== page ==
Aleppo battle: Hopes rise for evacuation of rebel-held areas

Syrian pro-government forces advance in the Jisr al-Haj neighbourhood during the ongoing military operation to retake remaining rebel-held areas in the northern embattled city of Aleppo on December 14, 2016Image copyright
AFP/Getty Images

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Syrian pro-government forces moved through the Jisr al-Haj neighbourhood on Wednesday

Hopes have risen that a planned evacuation of rebel-held parts of the Syrian city of Aleppo will now begin soon, after an earlier deal collapsed.

Rebel sources said a new truce had been in effect from 03:00GMT and evacuations would take place early on Thursday.

Sources from the Syrian military, the pro-government Hezbollah and Russian media said preparations were under way.

Rebel fighters and civilians had been due to leave early on Wednesday, but a ceasefire collapsed.

Latest updates from Aleppo

Reuters news agency quoted one Syrian official source on Thursday morning as saying that the “operation to organise the departure of gunmen from eastern Aleppo has now started”.

Media captionMilad al-Shehabi, filmmaker in Aleppo: “This could be my last message”

A media unit run by Hezbollah, the Lebanese Shia Muslim movement backing the Syrian government, said there had been “big complications” but that “intensive contacts between the responsible parties… led to re-consolidating a ceasefire to exit armed fighters from eastern districts in the next few hours”.

Soldiers from Russia – Syria’s ally – would lead the rebels out, escorting them on a corridor towards Idlib city on buses and ambulances, with surveillance drones monitoring the situation, Russian media said.

A statement from the Russian Centre for the Reconciliation of Opposing Sides in Syria, part of Russia’s ministry of defence, said Syrian authorities had guaranteed the safety of all members of the armed groups who decided to leave Aleppo.

Ismail Alabdullah, a volunteer for the White Helmet rescue group, told the BBC that buses had now entered the area in which he was working and that he hoped the evacuation would now take place.

The UK-based Syrian Observatory for Human Rights monitoring group said that the first convoy of wounded people had now started to move from eastern to western Aleppo.

BBC Arabic’s Asaf Aboud, in Aleppo, says there was some shelling by rebels and air strikes by government forces overnight.

The new deal should allow the simultaneous evacuation of two villages being besieged by rebels in north-western Syria.

Media captionHeavy shelling hit Aleppo on Wednesday

Syria’s government and its ally Iran had insisted the evacuation from eastern Aleppo could happen only when those villages were evacuated.

On Wednesday morning, buses and ambulances had been brought to evacuate rebel fighters and their families – only to be turned away shortly afterwards.

Hours after the first agreement – brokered mainly by Russia and Turkey – collapsed, air strikes resumed over rebel-held territory, where at least 50,000, but possibly as many as 100,000, civilians remain.

The UN said raids by the Syrian government and its allies on an area “packed with civilians” most probably violated international law.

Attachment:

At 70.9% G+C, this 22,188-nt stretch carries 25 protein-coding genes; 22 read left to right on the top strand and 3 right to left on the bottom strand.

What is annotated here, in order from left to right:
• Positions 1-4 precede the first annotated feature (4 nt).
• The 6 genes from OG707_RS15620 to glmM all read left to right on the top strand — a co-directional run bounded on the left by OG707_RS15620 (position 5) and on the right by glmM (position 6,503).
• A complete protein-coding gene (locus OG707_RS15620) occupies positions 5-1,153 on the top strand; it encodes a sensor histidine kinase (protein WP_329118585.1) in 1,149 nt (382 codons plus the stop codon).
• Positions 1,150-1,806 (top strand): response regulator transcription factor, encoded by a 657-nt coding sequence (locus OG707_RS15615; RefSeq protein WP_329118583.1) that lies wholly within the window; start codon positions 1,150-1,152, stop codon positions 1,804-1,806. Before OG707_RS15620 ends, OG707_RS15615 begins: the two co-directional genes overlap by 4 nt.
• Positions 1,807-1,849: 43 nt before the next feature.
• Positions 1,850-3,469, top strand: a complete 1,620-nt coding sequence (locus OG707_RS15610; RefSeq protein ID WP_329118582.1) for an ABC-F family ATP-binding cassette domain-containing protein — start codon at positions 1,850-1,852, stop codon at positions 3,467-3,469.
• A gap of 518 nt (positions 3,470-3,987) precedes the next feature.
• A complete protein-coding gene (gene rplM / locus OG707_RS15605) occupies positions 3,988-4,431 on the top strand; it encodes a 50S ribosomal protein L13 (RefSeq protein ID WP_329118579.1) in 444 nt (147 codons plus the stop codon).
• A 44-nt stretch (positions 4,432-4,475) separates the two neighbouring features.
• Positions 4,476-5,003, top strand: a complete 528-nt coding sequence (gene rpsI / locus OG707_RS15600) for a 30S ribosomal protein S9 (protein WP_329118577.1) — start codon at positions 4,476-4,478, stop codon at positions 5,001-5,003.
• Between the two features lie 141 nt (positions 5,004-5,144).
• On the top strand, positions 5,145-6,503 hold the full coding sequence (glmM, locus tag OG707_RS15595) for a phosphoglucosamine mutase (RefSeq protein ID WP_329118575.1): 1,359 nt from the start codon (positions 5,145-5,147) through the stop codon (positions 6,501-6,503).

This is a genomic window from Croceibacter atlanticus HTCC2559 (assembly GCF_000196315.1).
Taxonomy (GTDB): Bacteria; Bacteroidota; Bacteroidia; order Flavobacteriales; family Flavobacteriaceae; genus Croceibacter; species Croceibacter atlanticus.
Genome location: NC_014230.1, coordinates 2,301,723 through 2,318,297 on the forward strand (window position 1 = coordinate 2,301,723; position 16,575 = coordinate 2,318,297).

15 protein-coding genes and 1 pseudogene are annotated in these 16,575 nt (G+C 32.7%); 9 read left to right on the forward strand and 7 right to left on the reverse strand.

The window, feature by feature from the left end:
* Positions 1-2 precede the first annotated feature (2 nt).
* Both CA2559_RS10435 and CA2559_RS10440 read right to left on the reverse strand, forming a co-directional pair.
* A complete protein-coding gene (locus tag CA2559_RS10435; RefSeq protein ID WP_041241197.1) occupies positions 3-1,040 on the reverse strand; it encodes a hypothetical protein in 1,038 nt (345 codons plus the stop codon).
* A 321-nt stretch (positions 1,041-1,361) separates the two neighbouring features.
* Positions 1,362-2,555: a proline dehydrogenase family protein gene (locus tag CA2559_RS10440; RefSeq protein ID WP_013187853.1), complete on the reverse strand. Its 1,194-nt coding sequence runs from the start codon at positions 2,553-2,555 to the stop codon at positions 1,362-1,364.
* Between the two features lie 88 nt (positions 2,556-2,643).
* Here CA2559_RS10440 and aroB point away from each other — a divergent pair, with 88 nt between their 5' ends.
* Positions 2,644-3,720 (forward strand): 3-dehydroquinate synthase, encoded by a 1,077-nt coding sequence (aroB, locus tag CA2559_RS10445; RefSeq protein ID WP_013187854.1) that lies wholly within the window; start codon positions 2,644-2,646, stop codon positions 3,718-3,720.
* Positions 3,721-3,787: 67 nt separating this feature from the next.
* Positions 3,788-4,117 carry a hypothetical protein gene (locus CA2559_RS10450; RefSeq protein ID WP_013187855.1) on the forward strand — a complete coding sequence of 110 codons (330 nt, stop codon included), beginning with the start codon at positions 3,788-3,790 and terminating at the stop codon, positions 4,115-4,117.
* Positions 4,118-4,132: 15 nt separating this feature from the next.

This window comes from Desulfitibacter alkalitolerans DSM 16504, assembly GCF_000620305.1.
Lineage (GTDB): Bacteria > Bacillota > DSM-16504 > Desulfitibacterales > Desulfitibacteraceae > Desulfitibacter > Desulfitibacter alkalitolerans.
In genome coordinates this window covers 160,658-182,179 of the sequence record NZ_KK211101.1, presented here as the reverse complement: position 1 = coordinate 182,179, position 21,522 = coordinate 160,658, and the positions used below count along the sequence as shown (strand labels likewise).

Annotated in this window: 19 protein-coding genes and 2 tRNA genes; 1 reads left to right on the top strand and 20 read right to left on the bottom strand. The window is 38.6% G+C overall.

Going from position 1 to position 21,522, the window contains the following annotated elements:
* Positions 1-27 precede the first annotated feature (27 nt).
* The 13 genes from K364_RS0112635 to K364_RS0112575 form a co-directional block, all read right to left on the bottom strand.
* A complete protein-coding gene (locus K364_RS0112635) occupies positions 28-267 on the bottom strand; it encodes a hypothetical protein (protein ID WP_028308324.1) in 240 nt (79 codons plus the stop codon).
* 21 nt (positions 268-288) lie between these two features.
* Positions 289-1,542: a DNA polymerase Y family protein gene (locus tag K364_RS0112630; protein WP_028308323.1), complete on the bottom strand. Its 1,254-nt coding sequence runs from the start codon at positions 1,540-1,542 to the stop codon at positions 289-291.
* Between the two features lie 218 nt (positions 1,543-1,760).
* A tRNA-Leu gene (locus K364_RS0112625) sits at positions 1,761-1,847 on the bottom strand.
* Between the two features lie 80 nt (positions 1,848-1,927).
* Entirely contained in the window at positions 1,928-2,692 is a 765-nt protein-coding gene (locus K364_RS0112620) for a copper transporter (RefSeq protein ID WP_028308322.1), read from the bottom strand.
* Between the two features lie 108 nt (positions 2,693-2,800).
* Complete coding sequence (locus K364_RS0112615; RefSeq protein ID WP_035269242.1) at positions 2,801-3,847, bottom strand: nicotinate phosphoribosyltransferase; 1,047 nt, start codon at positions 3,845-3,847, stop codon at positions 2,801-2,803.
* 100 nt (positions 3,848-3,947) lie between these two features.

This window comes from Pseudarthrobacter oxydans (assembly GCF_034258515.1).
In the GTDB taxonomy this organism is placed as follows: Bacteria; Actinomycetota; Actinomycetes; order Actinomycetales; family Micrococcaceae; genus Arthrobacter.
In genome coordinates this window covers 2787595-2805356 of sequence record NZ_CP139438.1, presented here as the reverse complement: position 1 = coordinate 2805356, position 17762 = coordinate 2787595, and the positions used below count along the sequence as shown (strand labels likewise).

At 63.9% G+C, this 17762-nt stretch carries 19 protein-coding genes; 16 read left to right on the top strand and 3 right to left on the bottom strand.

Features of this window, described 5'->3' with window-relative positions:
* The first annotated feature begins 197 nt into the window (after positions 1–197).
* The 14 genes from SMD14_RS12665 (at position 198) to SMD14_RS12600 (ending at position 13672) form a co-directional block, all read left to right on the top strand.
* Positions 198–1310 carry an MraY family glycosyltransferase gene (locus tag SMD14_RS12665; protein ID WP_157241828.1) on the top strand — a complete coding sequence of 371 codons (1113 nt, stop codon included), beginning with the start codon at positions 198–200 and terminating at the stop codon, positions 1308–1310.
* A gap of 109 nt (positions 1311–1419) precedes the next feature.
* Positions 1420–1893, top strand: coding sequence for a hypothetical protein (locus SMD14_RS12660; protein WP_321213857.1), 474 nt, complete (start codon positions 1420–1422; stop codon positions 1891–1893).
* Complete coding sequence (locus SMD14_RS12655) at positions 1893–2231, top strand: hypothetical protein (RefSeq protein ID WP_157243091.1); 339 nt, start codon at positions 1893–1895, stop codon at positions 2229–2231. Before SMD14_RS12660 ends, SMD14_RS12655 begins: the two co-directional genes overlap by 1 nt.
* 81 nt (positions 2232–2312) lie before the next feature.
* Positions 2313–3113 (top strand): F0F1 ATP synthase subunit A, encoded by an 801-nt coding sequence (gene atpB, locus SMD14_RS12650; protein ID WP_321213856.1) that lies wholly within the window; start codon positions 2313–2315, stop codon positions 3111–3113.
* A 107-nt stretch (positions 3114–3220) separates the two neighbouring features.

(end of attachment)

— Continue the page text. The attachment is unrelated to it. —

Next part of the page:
Most politically sensitive deal – BBC’s Lyse Doucet in Beirut

Many of Syria’s prolonged battles and punishing sieges have ended with a negotiated pullout of rebel fighters.

The day of departure is often marked by delays and new demands. Aleppo is no different. But this is the most politically sensitive deal of all.

The first deal appeared to upset Iran as well as the Syrian government – they felt they did not have enough of a say.

Both insisted, as they have done for aid convoys and evacuations elsewhere, that there must be a simultaneous mission for injured fighters and civilians in the Shia villages of Foah and Kefraya which are besieged by rebel forces. There have been arguments over other details, too.

Only when buses are boarded, and ambulances pull away, can it be said with any certainty that this battle is drawing to a close.

Meanwhile, the BBC has learned that Western forces are using satellites and unmanned aircraft to gather evidence of possible war crimes in Aleppo and elsewhere in Syria.

Besieged residents have faced weeks of bombardment and chronic food and fuel shortages.

Medical facilities in the city have largely been reduced to rubble, as rebels have been squeezed into ever-smaller areas by a major government offensive, backed by Russian air power.

It is not clear how many rebel fighters remain in the besieged areas. UN envoy Staffan de Mistura said there were approximately 1,500, about 30% of whom were from the jihadist group formerly known as the al-Nusra Front.

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AFP/Getty Images

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A Bosnian Muslim woman cries at a demonstration in Sarajevo

Meanwhile, demonstrations in solidarity with the people of Aleppo have taken place in cities across the world, including Hamburg in Germany, Sarajevo in Bosnia and Rabat in Morocco.

The lights of the Eiffel Tower were also dimmed. Paris mayor Anne Hidalgo said she hoped the gesture would highlight the need for “urgent action” to help the people of Aleppo.

Media captionThe lights of the Eiffel Tower in Paris have been turned off as a gesture of support for the people of Aleppo

Aleppo battle: Hopes rise for evacuation of rebel-held areas}

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